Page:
There is not much urgent to report today. The British have not bombed Tehran. Neither has America. Tehran appears to want some kind of contrived but sincere apology of wrongdoing from Tony Blair. It will probably get one. And meanwhile, oil is on the boil.
Back in America, the Chairman of the U.S. Federal Reserve went before Congress to tell the schmucks that inflation is still the “greater risk” to the American economy. Greater than what? Deflation? Debt? Another oil shock?
Here in the Lucky Country, Australian stocks correlated to American growth (read, most stocks) fell this morning in early trading. Did local stocks fall in sympathy with the plight of American consumers? Or was it empathy?
We were always confused by the difference between the two. An empathetic reaction to America’s consumer woes might go, “Gee America, I’m really sorry you’re so far in debt. You shouldn’t spend so much money. It sucks being broke doesn’t it?” With empathy, you understand where someone is coming from and want to help, even if you don’t really share the same emotions.
What about sympathy? “Gee America, we’re in deep trouble aren’t we. You have inflation. We have inflation. Our consumers have to borrow money just to support a comfortable lifestyle. So do yours. What a drag. And then there’s oil. It just keeps getting more expensive, doesn’t it? Along with rent, fruit, and coffee. Say, what are you doing tonight? Would you like to have a drink with me? We could meet in New Zealand. I know this quiet little place in Auckland…”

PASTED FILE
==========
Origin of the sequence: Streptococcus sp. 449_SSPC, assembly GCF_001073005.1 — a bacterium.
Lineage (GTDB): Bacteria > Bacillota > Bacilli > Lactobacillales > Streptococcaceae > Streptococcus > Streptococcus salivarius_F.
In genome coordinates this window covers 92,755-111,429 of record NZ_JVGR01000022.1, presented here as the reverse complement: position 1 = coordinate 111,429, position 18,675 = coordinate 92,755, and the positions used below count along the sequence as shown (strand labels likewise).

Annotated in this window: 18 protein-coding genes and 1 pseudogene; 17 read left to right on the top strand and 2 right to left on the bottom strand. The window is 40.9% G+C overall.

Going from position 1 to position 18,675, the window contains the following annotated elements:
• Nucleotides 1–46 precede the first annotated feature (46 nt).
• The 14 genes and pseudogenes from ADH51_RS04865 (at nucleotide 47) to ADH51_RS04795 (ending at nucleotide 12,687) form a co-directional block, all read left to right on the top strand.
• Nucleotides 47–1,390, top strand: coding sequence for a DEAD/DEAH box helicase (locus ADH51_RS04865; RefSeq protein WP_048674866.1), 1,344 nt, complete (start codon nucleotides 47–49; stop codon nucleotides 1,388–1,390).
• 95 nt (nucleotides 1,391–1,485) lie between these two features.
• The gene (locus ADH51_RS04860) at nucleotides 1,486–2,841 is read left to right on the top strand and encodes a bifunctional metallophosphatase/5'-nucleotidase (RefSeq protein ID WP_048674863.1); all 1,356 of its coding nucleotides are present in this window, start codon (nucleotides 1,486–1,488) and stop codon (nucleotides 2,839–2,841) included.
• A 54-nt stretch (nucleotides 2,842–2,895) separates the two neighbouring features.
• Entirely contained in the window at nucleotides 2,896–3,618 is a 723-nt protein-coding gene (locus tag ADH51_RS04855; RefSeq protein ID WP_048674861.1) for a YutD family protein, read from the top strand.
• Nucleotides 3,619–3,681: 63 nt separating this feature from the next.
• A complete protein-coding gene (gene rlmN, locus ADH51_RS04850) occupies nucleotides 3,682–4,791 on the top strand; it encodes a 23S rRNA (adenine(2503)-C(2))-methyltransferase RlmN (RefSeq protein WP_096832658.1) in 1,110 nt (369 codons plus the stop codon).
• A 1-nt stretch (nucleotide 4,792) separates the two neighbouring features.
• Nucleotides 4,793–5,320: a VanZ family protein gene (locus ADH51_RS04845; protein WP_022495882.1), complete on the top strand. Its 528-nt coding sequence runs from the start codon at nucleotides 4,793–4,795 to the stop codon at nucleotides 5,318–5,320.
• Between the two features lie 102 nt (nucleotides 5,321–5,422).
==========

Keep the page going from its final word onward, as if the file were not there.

We jest with a purpose. “Stocks worldwide are moving closer in tandem than at any time in two decades, reducing opportunities for money managers and forcing investors used to buy-and-hold strategies to trade more like hedge funds,” reports a Bloomberg story. The term for assets moving up in tandem is, of course, correlation. The problem is that correlation gets in the way of diversification. When you’re driving against traffic, you don’t make yourself safer by switching lanes.
Is there a solution to this problem? It’s not a solution, but a crash, beginning in the riskiest equities at the periphery of the bull market is one sign that markets are “decoupling.” Train cars also decouple in a crash. But if you can’t move your equity holdings from one sector to another, or one continent to another, taking advantage of markets that aren’t correlated, what can you really do to diversify your equity risk as an Australian investor?
“We must fall back upon the old axiom that when all other contingencies fail, whatever remains, however improbable, must be the truth,” as Sherlock Holmes says. Cash.
With interest rates either headed up or staying up to contain inflation, it will not be possible globally, or even locally, to switch from one asset class to another and still make double digit returns year-over-year.
It would be nice to think so. But it’s also nice to think that politicians are not liars, that chocolate doesn’t make you fat, and that real estate always goes up.
Markets and Money